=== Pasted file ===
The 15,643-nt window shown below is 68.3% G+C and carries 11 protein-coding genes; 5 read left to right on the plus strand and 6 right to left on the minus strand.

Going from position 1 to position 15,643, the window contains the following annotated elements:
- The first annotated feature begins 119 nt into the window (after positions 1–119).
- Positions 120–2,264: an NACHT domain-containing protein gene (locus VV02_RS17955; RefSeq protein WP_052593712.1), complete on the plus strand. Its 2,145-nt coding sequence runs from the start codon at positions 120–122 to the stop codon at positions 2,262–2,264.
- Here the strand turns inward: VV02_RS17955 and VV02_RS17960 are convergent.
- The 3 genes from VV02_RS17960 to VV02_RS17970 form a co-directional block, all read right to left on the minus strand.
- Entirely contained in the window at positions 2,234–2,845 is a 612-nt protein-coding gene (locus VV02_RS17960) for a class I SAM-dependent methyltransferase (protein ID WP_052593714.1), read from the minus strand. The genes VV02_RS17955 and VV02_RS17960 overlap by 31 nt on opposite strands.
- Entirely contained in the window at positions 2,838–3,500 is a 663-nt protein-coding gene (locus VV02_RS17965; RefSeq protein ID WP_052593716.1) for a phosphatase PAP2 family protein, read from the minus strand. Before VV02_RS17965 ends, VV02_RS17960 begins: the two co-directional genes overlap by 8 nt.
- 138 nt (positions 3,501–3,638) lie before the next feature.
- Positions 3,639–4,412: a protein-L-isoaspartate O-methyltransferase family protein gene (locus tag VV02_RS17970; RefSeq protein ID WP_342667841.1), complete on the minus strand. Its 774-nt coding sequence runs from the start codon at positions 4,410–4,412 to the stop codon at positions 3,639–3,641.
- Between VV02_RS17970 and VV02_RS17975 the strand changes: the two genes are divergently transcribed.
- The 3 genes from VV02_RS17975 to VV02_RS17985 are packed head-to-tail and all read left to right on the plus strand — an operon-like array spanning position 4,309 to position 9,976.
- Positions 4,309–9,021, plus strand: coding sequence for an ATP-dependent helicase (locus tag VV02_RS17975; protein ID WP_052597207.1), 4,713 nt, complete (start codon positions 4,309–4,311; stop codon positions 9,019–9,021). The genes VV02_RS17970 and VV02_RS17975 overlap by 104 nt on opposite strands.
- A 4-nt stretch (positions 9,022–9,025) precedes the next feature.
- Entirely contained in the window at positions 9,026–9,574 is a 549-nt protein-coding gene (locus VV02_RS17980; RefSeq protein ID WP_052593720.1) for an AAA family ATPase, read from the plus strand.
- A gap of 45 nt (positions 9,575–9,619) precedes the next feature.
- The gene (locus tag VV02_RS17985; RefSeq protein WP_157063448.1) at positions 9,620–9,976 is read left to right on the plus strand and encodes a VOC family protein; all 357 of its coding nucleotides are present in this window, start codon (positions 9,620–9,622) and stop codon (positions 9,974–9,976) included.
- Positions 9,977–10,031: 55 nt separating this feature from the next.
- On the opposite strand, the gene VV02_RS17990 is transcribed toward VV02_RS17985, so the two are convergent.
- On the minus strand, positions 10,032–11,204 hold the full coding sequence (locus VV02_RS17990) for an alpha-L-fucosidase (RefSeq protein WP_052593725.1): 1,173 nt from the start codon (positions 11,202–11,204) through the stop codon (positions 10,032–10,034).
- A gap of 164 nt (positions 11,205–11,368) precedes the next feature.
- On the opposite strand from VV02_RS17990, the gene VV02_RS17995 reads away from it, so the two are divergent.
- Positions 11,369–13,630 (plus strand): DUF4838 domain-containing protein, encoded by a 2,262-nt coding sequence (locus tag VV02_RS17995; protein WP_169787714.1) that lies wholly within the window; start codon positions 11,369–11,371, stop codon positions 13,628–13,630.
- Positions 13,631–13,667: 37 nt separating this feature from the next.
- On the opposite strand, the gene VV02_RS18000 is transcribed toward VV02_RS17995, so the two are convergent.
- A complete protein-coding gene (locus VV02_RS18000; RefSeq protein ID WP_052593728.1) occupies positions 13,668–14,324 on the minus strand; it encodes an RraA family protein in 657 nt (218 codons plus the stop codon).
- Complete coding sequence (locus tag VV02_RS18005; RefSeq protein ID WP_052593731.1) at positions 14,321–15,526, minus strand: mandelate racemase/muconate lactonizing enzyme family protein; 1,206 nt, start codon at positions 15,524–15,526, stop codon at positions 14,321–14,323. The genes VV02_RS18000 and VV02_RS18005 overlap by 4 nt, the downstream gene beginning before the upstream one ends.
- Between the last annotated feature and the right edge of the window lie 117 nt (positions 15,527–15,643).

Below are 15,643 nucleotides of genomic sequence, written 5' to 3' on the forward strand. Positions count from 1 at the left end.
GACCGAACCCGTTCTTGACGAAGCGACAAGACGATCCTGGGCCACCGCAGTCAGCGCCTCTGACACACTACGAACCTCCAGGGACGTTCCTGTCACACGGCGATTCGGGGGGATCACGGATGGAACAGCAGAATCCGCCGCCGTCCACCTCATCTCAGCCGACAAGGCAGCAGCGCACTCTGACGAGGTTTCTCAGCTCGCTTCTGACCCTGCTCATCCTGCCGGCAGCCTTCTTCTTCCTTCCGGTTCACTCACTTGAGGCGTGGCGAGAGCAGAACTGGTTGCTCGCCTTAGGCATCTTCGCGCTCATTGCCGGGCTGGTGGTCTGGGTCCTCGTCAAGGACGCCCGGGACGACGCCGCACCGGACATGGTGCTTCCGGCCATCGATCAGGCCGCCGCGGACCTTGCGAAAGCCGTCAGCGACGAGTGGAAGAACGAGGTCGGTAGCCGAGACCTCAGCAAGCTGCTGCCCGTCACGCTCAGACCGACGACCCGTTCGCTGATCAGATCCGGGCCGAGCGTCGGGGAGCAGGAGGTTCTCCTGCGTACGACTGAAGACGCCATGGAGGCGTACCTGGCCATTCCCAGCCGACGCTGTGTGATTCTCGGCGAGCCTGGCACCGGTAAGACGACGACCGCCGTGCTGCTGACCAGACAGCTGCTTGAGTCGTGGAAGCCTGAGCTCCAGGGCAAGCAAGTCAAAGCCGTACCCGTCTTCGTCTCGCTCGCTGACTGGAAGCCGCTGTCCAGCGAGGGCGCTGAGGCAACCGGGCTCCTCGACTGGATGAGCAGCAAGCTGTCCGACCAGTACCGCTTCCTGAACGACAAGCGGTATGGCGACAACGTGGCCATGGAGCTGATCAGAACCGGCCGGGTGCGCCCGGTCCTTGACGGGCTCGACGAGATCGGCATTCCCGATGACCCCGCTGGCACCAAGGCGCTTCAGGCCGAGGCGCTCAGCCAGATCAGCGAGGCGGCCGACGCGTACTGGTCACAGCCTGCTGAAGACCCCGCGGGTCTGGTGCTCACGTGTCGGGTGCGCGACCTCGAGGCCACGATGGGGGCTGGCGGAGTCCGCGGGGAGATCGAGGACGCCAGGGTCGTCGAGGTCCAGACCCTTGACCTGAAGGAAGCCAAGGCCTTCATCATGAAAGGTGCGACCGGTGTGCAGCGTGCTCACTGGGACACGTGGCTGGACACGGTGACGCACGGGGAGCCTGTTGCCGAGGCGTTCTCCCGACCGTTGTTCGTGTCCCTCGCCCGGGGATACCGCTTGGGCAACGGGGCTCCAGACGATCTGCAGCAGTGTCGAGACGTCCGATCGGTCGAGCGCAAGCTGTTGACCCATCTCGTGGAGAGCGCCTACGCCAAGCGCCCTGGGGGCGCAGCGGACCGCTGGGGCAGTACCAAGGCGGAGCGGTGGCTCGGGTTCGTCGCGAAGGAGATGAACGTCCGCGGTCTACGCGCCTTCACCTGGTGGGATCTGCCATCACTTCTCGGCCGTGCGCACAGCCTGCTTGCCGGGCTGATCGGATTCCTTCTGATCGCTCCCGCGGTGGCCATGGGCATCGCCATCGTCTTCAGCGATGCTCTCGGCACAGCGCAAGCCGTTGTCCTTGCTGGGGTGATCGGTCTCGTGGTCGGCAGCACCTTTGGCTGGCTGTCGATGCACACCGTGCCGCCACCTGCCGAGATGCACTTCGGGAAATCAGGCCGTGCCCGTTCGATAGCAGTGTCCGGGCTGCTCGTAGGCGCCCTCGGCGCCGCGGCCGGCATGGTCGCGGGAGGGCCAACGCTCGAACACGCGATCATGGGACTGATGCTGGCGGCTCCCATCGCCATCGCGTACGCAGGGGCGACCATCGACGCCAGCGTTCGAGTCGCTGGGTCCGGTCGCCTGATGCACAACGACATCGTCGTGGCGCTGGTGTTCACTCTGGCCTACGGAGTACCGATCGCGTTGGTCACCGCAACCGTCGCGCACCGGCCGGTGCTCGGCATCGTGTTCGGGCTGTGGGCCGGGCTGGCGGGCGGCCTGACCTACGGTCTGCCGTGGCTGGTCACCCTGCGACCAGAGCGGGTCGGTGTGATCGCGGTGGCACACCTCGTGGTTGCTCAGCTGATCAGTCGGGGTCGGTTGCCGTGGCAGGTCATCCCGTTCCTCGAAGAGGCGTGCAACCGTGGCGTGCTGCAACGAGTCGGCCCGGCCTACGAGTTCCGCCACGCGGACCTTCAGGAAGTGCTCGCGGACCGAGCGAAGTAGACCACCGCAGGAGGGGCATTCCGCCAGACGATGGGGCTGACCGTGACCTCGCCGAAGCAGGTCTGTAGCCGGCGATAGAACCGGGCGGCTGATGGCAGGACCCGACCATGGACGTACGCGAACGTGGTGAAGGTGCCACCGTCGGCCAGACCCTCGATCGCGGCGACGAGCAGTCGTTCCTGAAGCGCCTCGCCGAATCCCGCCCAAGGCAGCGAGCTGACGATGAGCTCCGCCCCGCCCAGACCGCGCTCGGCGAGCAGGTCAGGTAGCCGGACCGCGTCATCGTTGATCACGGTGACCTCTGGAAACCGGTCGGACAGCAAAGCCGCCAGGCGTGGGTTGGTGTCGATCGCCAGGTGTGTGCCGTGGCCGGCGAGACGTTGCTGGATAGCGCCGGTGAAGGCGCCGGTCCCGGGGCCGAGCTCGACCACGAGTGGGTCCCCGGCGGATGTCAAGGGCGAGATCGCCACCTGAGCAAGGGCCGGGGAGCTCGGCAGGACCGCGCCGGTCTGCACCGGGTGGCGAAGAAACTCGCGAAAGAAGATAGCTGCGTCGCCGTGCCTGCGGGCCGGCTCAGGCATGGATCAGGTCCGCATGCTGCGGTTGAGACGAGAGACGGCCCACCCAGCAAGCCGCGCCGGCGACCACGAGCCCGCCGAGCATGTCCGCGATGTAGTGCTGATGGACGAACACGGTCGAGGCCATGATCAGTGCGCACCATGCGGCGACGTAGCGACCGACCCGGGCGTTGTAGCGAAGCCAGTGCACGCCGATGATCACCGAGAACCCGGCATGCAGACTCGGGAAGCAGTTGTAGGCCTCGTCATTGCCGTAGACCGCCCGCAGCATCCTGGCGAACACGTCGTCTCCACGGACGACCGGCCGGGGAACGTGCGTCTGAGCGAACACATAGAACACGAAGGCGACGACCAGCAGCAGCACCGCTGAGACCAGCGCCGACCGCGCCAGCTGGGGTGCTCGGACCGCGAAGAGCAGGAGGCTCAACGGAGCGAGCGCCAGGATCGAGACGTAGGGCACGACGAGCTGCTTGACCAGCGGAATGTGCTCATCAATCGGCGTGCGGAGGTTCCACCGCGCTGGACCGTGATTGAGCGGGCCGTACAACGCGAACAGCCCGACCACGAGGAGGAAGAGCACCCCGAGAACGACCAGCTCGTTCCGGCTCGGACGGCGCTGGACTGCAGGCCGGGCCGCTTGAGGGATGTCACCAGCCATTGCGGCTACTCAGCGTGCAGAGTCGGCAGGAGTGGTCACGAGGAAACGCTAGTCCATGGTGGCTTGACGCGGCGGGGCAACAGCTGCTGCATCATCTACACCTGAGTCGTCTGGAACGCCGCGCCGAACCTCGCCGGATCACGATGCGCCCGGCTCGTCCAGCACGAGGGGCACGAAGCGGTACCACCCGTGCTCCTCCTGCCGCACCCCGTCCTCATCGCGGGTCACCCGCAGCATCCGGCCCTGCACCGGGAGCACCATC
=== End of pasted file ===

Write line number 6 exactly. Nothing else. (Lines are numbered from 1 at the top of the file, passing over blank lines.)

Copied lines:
- The 3 genes from VV02_RS17960 to VV02_RS17970 form a co-directional block, all read right to left on the minus strand.